Think MicroBreweries and similar entities. These kinds businesses were not started to become national names but to server their local areas. These types businesses may in fact be okay with your idea of overall manufacturing costs versus to the penny per item costs. At some point they will probably need the per-item costs, but probably not as often or as quickly as the other groups discusses here.

I just believe it is ‘old thinking’ to assume that a business does not need to know what it cost them to make a particular product.

These are my experiences, and may be very different from your own. So, all of this is just another opinion if you will, but one that I can back up with experience.

So it is a sort of “best practice” to approach the ERP business with a completely open mind. You will always be surprised at how innovative your clients can be with the data they generate from their business system.


This is something to think about :thinking:

I would really like to hear more about how you might implement something like this. I had always wanted to advance a client through the learning process in this way but kept stumbling over several pitfalls.

  • The chances of historical data being lost or inaccurate due to the migration process.

  • The rapidly changing EPRNext system core. My experience is clients very much dislike this because it means a different kind of learning curve each migration happens.

  • The sheer workload of constantly setting up and implementing a fresh ERPNext system for each of the migrations. The clients are NOT the only ones that have to re-learn the system at each migration level. So not only do the implementation teams have to figure out how to setup all of the new accounting adjustments to make your idea work, they also have to figure out what new steps might have to be done in the latest versions.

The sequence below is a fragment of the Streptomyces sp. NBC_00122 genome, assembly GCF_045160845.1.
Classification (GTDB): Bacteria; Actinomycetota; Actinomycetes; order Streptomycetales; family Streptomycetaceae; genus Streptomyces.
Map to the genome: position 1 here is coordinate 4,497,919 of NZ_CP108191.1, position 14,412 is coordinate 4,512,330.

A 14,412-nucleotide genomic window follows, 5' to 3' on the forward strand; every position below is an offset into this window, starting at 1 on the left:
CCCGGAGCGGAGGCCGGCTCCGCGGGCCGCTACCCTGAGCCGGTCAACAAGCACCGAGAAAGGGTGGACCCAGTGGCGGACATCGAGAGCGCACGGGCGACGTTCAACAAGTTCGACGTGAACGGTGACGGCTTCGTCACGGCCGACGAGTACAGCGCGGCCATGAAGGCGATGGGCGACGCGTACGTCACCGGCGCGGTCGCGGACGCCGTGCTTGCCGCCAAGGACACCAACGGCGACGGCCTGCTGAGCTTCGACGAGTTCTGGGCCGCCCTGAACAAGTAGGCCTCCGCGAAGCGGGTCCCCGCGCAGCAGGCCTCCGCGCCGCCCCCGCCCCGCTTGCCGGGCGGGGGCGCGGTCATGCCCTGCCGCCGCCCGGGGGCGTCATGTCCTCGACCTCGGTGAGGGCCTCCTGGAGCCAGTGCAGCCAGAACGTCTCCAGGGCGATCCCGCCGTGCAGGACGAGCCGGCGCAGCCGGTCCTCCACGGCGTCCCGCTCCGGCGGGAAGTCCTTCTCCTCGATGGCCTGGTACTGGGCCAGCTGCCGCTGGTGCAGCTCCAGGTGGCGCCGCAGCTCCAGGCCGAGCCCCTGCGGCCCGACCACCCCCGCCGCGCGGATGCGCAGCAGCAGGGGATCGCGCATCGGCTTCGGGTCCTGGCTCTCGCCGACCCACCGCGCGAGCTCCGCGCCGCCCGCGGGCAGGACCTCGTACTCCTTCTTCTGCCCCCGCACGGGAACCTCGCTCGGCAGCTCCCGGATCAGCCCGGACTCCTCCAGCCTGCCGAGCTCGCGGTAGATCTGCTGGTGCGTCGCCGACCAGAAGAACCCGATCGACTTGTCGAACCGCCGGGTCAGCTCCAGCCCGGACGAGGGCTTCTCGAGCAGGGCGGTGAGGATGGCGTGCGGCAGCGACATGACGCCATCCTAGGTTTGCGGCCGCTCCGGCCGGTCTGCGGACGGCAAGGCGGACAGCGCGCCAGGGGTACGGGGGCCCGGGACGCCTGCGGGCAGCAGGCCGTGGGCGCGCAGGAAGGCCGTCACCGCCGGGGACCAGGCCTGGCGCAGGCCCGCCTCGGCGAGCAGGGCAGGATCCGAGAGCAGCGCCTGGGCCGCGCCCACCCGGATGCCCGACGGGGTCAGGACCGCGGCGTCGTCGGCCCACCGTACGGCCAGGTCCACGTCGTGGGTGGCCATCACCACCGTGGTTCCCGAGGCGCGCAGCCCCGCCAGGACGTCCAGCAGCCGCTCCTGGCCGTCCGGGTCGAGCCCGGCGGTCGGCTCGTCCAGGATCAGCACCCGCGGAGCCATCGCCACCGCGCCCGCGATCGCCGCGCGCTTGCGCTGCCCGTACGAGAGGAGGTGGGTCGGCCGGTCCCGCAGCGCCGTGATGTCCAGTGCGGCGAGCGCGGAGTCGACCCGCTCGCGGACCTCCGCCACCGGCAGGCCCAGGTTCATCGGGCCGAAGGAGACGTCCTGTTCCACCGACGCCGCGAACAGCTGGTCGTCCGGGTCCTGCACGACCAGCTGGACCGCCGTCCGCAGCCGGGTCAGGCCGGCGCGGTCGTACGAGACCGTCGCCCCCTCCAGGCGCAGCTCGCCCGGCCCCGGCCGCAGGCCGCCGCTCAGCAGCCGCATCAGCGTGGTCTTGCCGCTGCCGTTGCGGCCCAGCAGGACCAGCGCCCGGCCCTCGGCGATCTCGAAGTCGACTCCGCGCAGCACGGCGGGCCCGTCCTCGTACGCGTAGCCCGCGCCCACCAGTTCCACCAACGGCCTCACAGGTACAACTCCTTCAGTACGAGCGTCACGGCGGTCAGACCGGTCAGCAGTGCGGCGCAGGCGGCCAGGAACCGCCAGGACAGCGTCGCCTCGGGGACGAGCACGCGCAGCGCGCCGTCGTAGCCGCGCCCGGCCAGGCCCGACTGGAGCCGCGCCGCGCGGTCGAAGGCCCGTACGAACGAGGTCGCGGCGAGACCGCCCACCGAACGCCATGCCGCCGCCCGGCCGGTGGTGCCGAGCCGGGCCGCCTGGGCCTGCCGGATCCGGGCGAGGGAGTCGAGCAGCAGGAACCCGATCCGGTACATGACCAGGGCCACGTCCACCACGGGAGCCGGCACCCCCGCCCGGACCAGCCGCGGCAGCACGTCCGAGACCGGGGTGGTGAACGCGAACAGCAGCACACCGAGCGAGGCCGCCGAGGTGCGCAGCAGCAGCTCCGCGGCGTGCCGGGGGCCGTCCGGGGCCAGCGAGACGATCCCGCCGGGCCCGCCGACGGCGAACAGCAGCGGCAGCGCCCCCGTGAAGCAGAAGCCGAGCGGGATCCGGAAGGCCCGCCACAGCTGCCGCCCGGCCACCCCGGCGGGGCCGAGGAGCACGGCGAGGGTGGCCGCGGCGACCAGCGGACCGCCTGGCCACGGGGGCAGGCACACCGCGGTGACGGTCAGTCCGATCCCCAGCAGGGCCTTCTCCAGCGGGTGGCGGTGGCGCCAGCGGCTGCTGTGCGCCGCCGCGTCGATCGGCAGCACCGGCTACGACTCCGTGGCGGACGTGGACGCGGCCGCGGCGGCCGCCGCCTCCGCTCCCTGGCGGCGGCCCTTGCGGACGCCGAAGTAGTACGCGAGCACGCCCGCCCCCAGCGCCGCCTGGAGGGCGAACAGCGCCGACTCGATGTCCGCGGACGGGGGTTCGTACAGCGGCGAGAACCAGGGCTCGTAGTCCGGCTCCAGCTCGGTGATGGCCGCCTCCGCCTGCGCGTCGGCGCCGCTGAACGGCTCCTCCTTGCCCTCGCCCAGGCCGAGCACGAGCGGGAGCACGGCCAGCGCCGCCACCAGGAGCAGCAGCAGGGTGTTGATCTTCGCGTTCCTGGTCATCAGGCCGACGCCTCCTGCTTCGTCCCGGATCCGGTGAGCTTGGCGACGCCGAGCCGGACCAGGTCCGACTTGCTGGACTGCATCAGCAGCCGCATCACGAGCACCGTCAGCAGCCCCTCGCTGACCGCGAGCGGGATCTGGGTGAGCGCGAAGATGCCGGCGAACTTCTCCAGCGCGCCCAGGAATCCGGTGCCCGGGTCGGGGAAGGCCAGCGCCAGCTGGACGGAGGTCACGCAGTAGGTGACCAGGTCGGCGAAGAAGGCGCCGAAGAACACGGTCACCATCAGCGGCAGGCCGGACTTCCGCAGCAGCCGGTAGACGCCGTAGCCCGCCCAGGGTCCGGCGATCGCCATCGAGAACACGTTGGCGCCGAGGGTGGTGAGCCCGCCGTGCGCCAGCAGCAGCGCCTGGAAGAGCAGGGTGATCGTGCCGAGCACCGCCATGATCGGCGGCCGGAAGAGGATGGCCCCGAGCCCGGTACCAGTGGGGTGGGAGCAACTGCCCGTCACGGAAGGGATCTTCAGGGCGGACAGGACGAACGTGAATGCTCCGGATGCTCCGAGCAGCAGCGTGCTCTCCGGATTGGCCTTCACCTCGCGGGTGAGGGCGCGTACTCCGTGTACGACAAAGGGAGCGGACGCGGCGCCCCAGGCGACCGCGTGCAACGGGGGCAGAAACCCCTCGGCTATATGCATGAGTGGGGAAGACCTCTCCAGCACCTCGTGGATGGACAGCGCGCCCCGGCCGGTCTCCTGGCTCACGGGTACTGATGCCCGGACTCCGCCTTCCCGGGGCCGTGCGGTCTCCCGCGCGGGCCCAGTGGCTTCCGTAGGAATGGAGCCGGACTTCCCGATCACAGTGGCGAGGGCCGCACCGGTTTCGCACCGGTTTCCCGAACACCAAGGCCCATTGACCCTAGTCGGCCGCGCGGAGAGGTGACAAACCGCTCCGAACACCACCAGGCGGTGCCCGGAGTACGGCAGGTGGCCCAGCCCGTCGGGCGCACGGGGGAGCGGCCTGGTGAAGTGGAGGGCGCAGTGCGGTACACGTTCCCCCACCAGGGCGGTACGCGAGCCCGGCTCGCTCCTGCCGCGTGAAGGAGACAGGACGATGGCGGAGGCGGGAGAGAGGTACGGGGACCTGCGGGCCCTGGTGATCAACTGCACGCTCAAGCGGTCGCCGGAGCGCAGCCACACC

Regardless of the pitfalls, I still REALLY LIKE this approach. I would also like to hear more about how you might have overcome some of the things I fear about it.

Overall you whole “growth and learning” plan is quite well put together and I think this concept of migrating ERPNext to help clean up the previous learning errors would be a huge leap forward as a startup concept. I still have tons of questions though:

  • Is it possible to “clean up” the accounting data with each migration cycle and still have historical relevance? Or does the historical aspect get lost?

  • Do you foresee enough improvement in the Manufacturing module to make this kind of migration process worth while? Right now the Manufacturing module is missing some very important functions when it comes to accounting for mistakes and bad raw materials. It is so rigid that it creates 3x the data entry work just to keep it moving forward.

  • Do you believe the Accounting module is flexible enough to support this kind of process? Or is the major reason behind your migration approach to make up for some perceived inflexibility of the current version?

Regardless of how it stacks up, I would really like to learn more about this and your vision for implementing such a process. I really like the higher level ideal of the eventual result.

Can you elaborate any on some of the details? More specifically this migrating idea?

If you can layout a way to make that work, it would mean you may have found a much better path to success than any previous plans.

I bet you have the interest of a lot of people like me right now that make their business to help other businesses adopt ERPNext.


Is that something like a kanban board? Or is it more of a manual process on a clipboard?


I want to setup multi-instance migration process myself, but the problem is accounts. IMHO, that’s the biggest and steepest stumbling block. The SMEs that ERPNext targets more often than not only have simple ledgers or Excel sheets to record daily transactions, chart of accounts is a completely foreign territory to them and folks like myself who’s from technical background, without any knowledge of accounting terminology.